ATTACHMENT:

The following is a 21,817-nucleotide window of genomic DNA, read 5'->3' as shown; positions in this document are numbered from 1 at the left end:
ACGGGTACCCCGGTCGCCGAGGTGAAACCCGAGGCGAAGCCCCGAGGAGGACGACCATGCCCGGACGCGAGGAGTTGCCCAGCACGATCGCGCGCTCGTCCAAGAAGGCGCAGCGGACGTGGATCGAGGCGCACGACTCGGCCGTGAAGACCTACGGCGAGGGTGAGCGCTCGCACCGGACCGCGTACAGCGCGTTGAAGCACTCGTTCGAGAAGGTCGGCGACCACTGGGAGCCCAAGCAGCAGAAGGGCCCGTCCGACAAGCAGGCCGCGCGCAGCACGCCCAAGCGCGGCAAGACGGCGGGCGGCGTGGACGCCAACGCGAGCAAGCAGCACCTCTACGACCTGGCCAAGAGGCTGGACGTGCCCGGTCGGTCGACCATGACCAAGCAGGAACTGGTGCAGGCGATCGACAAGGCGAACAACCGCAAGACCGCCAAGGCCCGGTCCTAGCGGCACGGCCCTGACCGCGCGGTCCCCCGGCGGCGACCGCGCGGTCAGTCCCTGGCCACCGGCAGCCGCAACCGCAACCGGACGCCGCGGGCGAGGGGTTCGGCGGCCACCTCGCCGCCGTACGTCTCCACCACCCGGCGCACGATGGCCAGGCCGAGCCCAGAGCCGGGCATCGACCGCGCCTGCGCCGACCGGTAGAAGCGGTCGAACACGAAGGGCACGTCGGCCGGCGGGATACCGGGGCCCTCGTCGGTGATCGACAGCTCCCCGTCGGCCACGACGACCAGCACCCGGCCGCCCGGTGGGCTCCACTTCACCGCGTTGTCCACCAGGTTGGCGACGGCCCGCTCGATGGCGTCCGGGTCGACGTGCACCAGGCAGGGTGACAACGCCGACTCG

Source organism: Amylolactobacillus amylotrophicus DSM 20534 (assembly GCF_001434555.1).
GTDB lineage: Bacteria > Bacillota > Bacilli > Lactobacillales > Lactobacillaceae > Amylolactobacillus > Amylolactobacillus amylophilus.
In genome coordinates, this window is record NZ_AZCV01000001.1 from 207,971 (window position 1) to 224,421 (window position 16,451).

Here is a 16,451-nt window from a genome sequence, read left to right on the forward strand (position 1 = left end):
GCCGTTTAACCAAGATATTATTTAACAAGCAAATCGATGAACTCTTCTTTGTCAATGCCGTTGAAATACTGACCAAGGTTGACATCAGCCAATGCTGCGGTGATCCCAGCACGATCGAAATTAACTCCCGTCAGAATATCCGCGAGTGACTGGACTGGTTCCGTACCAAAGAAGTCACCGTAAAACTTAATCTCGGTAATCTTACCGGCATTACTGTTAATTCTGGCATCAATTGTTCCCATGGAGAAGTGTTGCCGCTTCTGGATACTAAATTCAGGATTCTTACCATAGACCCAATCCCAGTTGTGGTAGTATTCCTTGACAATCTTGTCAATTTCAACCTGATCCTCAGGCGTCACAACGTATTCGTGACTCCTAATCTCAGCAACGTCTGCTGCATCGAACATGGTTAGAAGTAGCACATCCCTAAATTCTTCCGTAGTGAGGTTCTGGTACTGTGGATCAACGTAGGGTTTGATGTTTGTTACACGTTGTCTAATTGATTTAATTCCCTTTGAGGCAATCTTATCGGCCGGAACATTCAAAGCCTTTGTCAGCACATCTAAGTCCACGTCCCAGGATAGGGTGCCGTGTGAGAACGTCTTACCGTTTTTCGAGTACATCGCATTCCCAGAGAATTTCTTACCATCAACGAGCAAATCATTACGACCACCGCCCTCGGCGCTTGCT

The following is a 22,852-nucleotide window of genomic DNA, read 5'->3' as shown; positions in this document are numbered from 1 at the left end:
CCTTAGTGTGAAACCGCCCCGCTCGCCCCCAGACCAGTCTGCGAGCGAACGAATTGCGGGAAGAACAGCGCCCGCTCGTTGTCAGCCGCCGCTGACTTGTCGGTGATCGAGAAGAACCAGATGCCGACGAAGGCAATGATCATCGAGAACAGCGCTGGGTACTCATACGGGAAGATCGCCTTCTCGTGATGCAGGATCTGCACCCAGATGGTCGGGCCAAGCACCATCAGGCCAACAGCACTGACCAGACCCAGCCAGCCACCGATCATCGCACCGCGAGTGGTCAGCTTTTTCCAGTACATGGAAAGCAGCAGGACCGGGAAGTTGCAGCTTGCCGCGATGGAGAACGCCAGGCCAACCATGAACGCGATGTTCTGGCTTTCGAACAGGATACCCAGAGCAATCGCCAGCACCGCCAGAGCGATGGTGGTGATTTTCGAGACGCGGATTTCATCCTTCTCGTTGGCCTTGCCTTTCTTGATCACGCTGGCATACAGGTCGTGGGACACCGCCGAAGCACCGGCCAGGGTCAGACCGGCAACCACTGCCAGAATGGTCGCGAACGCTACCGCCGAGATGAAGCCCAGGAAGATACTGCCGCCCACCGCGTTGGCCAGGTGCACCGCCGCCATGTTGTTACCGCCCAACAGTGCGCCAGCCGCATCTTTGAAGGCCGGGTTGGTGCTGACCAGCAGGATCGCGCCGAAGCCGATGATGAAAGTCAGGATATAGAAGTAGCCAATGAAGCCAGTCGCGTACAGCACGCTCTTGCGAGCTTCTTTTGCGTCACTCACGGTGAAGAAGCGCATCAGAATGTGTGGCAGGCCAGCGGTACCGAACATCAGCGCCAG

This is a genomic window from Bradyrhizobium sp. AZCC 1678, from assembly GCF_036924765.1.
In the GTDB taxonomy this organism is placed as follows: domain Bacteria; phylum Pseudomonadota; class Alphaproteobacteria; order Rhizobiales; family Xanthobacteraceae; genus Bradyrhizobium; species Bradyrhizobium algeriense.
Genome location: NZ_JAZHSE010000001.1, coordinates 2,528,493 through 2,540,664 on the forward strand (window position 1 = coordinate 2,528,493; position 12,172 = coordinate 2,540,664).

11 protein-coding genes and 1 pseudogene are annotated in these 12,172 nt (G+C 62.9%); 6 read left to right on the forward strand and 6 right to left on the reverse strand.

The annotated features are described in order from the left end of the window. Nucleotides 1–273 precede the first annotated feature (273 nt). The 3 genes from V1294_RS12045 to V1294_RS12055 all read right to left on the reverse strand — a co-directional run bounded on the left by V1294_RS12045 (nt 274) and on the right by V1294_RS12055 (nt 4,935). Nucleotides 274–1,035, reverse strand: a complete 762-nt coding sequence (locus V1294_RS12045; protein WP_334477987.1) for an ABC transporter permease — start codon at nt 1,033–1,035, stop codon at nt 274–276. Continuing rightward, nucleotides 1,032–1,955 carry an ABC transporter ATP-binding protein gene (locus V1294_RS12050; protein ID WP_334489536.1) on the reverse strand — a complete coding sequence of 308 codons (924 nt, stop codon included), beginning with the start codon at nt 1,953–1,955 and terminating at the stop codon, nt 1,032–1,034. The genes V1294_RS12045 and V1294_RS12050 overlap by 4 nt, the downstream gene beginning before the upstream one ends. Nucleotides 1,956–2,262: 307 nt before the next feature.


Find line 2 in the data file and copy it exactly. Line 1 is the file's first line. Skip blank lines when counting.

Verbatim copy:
ACGGGTACCCCGGTCGCCGAGGTGAAACCCGAGGCGAAGCCCCGAGGAGGACGACCATGCCCGGACGCGAGGAGTTGCCCAGCACGATCGCGCGCTCGTCCAAGAAGGCGCAGCGGACGTGGATCGAGGCGCACGACTCGGCCGTGAAGACCTACGGCGAGGGTGAGCGCTCGCACCGGACCGCGTACAGCGCGTTGAAGCACTCGTTCGAGAAGGTCGGCGACCACTGGGAGCCCAAGCAGCAGAAGGGCCCGTCCGACAAGCAGGCCGCGCGCAGCACGCCCAAGCGCGGCAAGACGGCGGGCGGCGTGGACGCCAACGCGAGCAAGCAGCACCTCTACGACCTGGCCAAGAGGCTGGACGTGCCCGGTCGGTCGACCATGACCAAGCAGGAACTGGTGCAGGCGATCGACAAGGCGAACAACCGCAAGACCGCCAAGGCCCGGTCCTAGCGGCACGGCCCTGACCGCGCGGTCCCCCGGCGGCGACCGCGCGGTCAGTCCCTGGCCACCGGCAGCCGCAACCGCAACCGGACGCCGCGGGCGAGGGGTTCGGCGGCCACCTCGCCGCCGTACGTCTCCACCACCCGGCGCACGATGGCCAGGCCGAGCCCAGAGCCGGGCATCGACCGCGCCTGCGCCGACCGGTAGAAGCGGTCGAACACGAAGGGCACGTCGGCCGGCGGGATACCGGGGCCCTCGTCGGTGATCGACAGCTCCCCGTCGGCCACGACGACCAGCACCCGGCCGCCCGGTGGGCTCCACTTCACCGCGTTGTCCACCAGGTTGGCGACGGCCCGCTCGATGGCGTCCGGGTCGACGTGCACCAGGCAGGGTGACAACGCCGACTCG